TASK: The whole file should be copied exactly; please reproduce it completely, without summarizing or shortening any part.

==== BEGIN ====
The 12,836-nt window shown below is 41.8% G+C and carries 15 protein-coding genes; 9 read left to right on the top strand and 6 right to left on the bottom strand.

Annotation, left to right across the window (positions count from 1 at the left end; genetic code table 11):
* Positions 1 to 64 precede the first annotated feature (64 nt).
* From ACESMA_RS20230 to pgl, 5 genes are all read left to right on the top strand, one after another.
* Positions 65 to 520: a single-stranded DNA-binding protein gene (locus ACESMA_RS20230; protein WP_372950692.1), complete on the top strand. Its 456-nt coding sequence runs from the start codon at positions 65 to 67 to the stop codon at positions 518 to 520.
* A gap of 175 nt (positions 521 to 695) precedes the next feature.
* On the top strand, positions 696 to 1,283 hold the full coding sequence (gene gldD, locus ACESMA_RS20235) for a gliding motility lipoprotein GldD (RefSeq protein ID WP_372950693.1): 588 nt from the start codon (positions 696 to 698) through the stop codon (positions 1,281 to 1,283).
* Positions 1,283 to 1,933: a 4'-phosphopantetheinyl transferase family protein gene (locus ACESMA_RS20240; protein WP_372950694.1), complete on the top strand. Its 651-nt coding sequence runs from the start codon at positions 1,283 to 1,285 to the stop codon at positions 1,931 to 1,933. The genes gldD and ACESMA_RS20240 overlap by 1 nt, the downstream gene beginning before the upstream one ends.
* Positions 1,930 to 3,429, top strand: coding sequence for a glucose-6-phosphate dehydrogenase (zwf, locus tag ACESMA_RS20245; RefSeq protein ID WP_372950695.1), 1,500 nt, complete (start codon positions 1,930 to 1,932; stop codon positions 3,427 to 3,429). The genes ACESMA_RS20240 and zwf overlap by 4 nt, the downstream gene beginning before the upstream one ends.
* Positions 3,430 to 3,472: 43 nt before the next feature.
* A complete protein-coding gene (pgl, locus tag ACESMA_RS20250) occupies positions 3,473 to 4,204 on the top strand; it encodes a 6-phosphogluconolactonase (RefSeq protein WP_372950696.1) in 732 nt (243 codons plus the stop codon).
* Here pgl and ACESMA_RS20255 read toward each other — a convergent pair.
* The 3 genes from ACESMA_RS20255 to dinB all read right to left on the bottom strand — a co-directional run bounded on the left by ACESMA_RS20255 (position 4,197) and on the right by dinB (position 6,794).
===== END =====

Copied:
The 12,836-nt window shown below is 41.8% G+C and carries 15 protein-coding genes; 9 read left to right on the top strand and 6 right to left on the bottom strand.

Annotation, left to right across the window (positions count from 1 at the left end; genetic code table 11):
* Positions 1 to 64 precede the first annotated feature (64 nt).
* From ACESMA_RS20230 to pgl, 5 genes are all read left to right on the top strand, one after another.
* Positions 65 to 520: a single-stranded DNA-binding protein gene (locus ACESMA_RS20230; protein WP_372950692.1), complete on the top strand. Its 456-nt coding sequence runs from the start codon at positions 65 to 67 to the stop codon at positions 518 to 520.
* A gap of 175 nt (positions 521 to 695) precedes the next feature.
* On the top strand, positions 696 to 1,283 hold the full coding sequence (gene gldD, locus ACESMA_RS20235) for a gliding motility lipoprotein GldD (RefSeq protein ID WP_372950693.1): 588 nt from the start codon (positions 696 to 698) through the stop codon (positions 1,281 to 1,283).
* Positions 1,283 to 1,933: a 4'-phosphopantetheinyl transferase family protein gene (locus ACESMA_RS20240; protein WP_372950694.1), complete on the top strand. Its 651-nt coding sequence runs from the start codon at positions 1,283 to 1,285 to the stop codon at positions 1,931 to 1,933. The genes gldD and ACESMA_RS20240 overlap by 1 nt, the downstream gene beginning before the upstream one ends.
* Positions 1,930 to 3,429, top strand: coding sequence for a glucose-6-phosphate dehydrogenase (zwf, locus tag ACESMA_RS20245; RefSeq protein ID WP_372950695.1), 1,500 nt, complete (start codon positions 1,930 to 1,932; stop codon positions 3,427 to 3,429). The genes ACESMA_RS20240 and zwf overlap by 4 nt, the downstream gene beginning before the upstream one ends.
* Positions 3,430 to 3,472: 43 nt before the next feature.
* A complete protein-coding gene (pgl, locus tag ACESMA_RS20250) occupies positions 3,473 to 4,204 on the top strand; it encodes a 6-phosphogluconolactonase (RefSeq protein WP_372950696.1) in 732 nt (243 codons plus the stop codon).
* Here pgl and ACESMA_RS20255 read toward each other — a convergent pair.
* The 3 genes from ACESMA_RS20255 to dinB all read right to left on the bottom strand — a co-directional run bounded on the left by ACESMA_RS20255 (position 4,197) and on the right by dinB (position 6,794).